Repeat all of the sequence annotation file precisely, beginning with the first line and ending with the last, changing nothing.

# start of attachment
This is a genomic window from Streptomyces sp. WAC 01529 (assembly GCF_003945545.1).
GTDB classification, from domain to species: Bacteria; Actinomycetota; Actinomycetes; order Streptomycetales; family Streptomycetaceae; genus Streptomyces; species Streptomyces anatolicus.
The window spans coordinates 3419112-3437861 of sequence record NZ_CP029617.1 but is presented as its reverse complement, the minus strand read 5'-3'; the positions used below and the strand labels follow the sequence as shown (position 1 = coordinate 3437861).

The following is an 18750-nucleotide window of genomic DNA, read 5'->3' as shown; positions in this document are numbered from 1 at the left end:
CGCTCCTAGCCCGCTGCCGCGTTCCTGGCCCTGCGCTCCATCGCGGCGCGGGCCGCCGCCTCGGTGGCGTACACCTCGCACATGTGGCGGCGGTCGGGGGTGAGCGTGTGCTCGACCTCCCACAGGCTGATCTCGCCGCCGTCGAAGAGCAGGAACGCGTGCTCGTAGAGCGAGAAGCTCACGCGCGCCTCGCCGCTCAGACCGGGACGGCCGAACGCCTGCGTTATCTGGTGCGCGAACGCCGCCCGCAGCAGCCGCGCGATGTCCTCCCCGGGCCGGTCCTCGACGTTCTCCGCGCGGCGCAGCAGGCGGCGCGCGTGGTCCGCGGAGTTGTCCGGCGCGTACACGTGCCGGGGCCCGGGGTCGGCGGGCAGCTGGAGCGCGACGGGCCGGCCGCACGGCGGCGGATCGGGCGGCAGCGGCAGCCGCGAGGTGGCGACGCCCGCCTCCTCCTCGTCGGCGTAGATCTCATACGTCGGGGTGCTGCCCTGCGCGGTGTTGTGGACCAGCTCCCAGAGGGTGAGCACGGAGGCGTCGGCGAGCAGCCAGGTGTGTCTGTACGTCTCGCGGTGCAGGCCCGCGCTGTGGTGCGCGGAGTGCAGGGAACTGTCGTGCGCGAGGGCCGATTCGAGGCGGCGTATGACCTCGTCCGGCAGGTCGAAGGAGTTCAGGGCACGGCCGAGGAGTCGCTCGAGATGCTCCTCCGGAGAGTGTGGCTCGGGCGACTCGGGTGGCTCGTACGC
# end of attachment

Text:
This is a genomic window from Streptomyces sp. WAC 01529 (assembly GCF_003945545.1).
GTDB classification, from domain to species: Bacteria; Actinomycetota; Actinomycetes; order Streptomycetales; family Streptomycetaceae; genus Streptomyces; species Streptomyces anatolicus.
The window spans coordinates 3419112-3437861 of sequence record NZ_CP029617.1 but is presented as its reverse complement, the minus strand read 5'-3'; the positions used below and the strand labels follow the sequence as shown (position 1 = coordinate 3437861).

The following is an 18750-nucleotide window of genomic DNA, read 5'->3' as shown; positions in this document are numbered from 1 at the left end:
CGCTCCTAGCCCGCTGCCGCGTTCCTGGCCCTGCGCTCCATCGCGGCGCGGGCCGCCGCCTCGGTGGCGTACACCTCGCACATGTGGCGGCGGTCGGGGGTGAGCGTGTGCTCGACCTCCCACAGGCTGATCTCGCCGCCGTCGAAGAGCAGGAACGCGTGCTCGTAGAGCGAGAAGCTCACGCGCGCCTCGCCGCTCAGACCGGGACGGCCGAACGCCTGCGTTATCTGGTGCGCGAACGCCGCCCGCAGCAGCCGCGCGATGTCCTCCCCGGGCCGGTCCTCGACGTTCTCCGCGCGGCGCAGCAGGCGGCGCGCGTGGTCCGCGGAGTTGTCCGGCGCGTACACGTGCCGGGGCCCGGGGTCGGCGGGCAGCTGGAGCGCGACGGGCCGGCCGCACGGCGGCGGATCGGGCGGCAGCGGCAGCCGCGAGGTGGCGACGCCCGCCTCCTCCTCGTCGGCGTAGATCTCATACGTCGGGGTGCTGCCCTGCGCGGTGTTGTGGACCAGCTCCCAGAGGGTGAGCACGGAGGCGTCGGCGAGCAGCCAGGTGTGTCTGTACGTCTCGCGGTGCAGGCCCGCGCTGTGGTGCGCGGAGTGCAGGGAACTGTCGTGCGCGAGGGCCGATTCGAGGCGGCGTATGACCTCGTCCGGCAGGTCGAAGGAGTTCAGGGCACGGCCGAGGAGTCGCTCGAGATGCTCCTCCGGAGAGTGTGGCTCGGGCGACTCGGGTGGCTCGTACGC